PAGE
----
[0050] By subjecting the surface of the ceramic green sheet 17 to compression/flattening treatment, not only the surface of the ceramic green sheet 17 is made flatter, but also the distribution of the ceramic raw material powder in the ceramic green sheet 17 is made more uniform, and the density of the ceramic green sheet 17 is made more uniform, thus making it possible to advantageously suppress pore generation in the baking step which will be described later.

[0051] Also, when the arithmetic mean roughness (Ra) of the surface of the ceramic green sheet 17 is made to be about 100 nm or less by subjecting the surface to compression/flattening treatment, a multilayer ceramic capacitor 1 is formed in which the arithmetic mean roughness (Ra) of the interface between an internal electrode 8 or 9 and a ceramic layer 2 is made to be about 200 nm or less, it is effectively guaranteed that the area rate of pores in a cross-sectional area of the ceramic layers 2 is about 1% or less, and it is made possible without problems to make the thickness of the ceramic layers 2 as thin as about 3 μm or less, for example.

[0052] It is noted that when the arithmetic mean roughness (Ra) of the interface between an internal electrode 8 or 9, and a ceramic layer 2 is more than about 200 nm, or the area rate of pores is made to be more than about 1%, the life of the multilayer ceramic capacitor 1 will fall drastically.

[0053] Next, a plurality of the ceramic green sheets 17 integrated with the metal films 16 as described above, that is, those sheets holding the metal films 16, are laminated as shown in FIG. 2C, pressed, and then cut, as required. It is noted, though not shown in FIG. 2C, that, in the step of laminating the above-described ceramic green sheets 17, a requisite number of ceramic green sheets which do not hold metal films are usually laminated over and under the ceramic green sheets shown in the figure. Regarding the ceramic green sheets which are laminated thereover and thereunder, it is not necessary to subject their surfaces to compression/flattening treatment as described above as long as they do not contact with the metal films 16.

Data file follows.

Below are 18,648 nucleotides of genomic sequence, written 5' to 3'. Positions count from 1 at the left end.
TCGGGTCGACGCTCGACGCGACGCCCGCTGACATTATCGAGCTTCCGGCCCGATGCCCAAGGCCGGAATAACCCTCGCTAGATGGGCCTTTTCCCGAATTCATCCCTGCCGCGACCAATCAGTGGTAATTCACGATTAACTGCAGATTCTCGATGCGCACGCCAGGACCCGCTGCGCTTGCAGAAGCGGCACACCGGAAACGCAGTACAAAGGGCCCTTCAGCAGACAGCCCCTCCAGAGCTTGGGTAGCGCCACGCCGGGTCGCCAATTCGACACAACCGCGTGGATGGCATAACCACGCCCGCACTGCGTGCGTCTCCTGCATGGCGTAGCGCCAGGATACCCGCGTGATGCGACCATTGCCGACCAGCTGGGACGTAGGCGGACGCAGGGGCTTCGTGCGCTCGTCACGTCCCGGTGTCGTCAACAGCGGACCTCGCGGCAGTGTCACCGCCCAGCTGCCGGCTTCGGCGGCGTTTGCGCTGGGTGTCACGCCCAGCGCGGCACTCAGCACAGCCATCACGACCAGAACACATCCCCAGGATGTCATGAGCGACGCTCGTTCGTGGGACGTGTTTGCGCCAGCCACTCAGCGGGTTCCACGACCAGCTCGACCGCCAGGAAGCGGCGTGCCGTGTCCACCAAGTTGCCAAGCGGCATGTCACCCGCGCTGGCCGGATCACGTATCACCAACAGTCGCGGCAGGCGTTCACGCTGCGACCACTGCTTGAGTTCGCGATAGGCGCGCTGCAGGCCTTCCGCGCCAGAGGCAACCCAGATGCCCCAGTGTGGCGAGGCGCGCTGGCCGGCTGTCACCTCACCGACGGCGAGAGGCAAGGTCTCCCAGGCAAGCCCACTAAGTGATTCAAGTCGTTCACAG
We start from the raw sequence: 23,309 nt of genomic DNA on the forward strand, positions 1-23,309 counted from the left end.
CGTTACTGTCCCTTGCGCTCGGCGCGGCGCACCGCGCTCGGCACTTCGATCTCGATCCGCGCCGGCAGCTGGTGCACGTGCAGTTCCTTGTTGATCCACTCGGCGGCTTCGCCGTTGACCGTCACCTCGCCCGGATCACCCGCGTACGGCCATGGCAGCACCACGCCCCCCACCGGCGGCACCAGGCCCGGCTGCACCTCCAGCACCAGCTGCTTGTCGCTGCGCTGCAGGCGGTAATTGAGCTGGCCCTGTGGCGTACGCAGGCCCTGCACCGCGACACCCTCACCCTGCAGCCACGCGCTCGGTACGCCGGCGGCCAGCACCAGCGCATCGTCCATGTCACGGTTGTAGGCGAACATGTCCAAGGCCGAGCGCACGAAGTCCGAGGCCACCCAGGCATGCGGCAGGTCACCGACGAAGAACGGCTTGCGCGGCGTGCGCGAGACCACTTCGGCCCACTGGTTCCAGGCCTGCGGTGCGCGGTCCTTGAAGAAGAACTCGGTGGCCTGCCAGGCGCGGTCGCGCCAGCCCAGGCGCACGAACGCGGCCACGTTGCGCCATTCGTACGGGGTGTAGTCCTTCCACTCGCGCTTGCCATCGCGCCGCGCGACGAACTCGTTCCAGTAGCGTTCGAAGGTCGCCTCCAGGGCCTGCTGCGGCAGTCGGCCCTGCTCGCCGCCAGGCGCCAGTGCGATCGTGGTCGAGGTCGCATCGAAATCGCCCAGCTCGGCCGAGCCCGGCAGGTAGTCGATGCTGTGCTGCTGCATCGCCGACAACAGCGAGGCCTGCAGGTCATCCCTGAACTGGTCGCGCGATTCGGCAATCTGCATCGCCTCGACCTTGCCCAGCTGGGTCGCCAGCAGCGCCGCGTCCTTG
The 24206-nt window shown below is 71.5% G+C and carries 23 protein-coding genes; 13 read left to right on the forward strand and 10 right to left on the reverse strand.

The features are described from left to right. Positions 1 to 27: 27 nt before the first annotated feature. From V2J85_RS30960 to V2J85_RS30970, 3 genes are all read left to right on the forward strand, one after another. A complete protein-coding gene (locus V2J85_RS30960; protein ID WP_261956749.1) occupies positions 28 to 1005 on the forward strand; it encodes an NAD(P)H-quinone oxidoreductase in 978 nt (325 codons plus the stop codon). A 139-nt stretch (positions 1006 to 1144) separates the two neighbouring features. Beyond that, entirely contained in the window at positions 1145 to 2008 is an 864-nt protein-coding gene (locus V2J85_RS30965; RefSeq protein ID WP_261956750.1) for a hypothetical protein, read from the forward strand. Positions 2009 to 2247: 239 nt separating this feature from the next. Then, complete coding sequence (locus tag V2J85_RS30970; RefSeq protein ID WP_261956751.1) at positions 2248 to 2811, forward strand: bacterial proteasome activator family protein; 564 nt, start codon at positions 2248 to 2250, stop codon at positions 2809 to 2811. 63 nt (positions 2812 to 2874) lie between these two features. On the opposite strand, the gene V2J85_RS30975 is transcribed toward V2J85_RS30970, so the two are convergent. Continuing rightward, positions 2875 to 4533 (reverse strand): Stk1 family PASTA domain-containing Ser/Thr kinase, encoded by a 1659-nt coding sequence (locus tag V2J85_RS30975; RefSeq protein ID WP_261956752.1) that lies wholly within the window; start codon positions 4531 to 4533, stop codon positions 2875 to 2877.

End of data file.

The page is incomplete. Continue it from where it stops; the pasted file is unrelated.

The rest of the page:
[0054] In this way, a laminated body 3 as shown in FIG. 1 is obtained in an unbaked state. Next, the unbaked laminated body 3 is baked in a reducing atmosphere, for example.

[0055] Next, a first external electrode 6 and a second external electrode 7 are formed on a first edge surface 4 and a second edge surface 5 of the laminated body 3, respectively, so that they are electrically connected to the exposed edges of the internal electrodes 8 of the first group and the internal electrodes 9 of the second group, respectively, in the baked laminated body 3.

[0056] There is no particular limitation to the material composition for the external electrodes 6 and 7. To be more specific, the same material as is used for the internal electrodes 8 and 9 can be used. Also, it can be constituted, for example, of a sintered layer of a variety of electroconductive metal powders such as Ag, Pd, Ag—Pd, Cu, and a Cu alloy, or of a sintered layer in which various glass frits of the B2O3—Li2O—SiO2—BaO type, B2O3—SiO2—BaO type, Li2O—SiO2—BaO type, B2O3—SiO2—ZnO type, etc., are compounded with the above-described electroconductive metal powders. Such a material composition for the external electrodes 6 and 7 is selected, as appropriate, in consideration of the application of the multilayer ceramic capacitor 1, the location in which it is to be used, or other conditions.

[0057] It is noted that the external electrodes 6 and 7 may be formed by applying a metal powder paste for the electrodes onto a laminated body 3 after baking, followed by baking, as described above. It is also possible to form them by applying the metal powder paste onto the laminated body 3 before baking, followed by baking it together with the laminated body 3, simultaneously.

[0058] After that, the external electrodes 6 and 7 are coated with plating layers 10 and 11 comprising Ni, Cu, a Ni—Cu alloy, or the like, respectively. Furthermore, second plating layers 12 and 13 comprising solder, tin, or the like are formed on these plating layers 10 and 11.

[0059] The method shown in FIGS. 3A to 3E may be employed for obtaining a laminated body 3 in an unbaked state. In FIGS. 3A to 3E, the same reference symbols are assigned to elements which correspond to the elements shown in FIGS. 2A to 2C, and the explanations which are the same as for FIGS. 2A to 2C are omitted for FIGS. 3A to 3E.

[0060] First, a ceramic green sheet 17 is formed on a first support 19 having a flat surface 18, as shown in FIG. 3A. Then the surface of the ceramic green sheet 17 which faces outward is subjected to compression/flattening treatment, so that the arithmetic mean roughness (Ra) of the surface is made to be about 100 nm or less. Substantially the same methods as in the embodiment explained with reference to FIGS. 2A to 2C can be employed for performing the step of forming the ceramic green sheet 17 and the step of its compression/flattening treatment.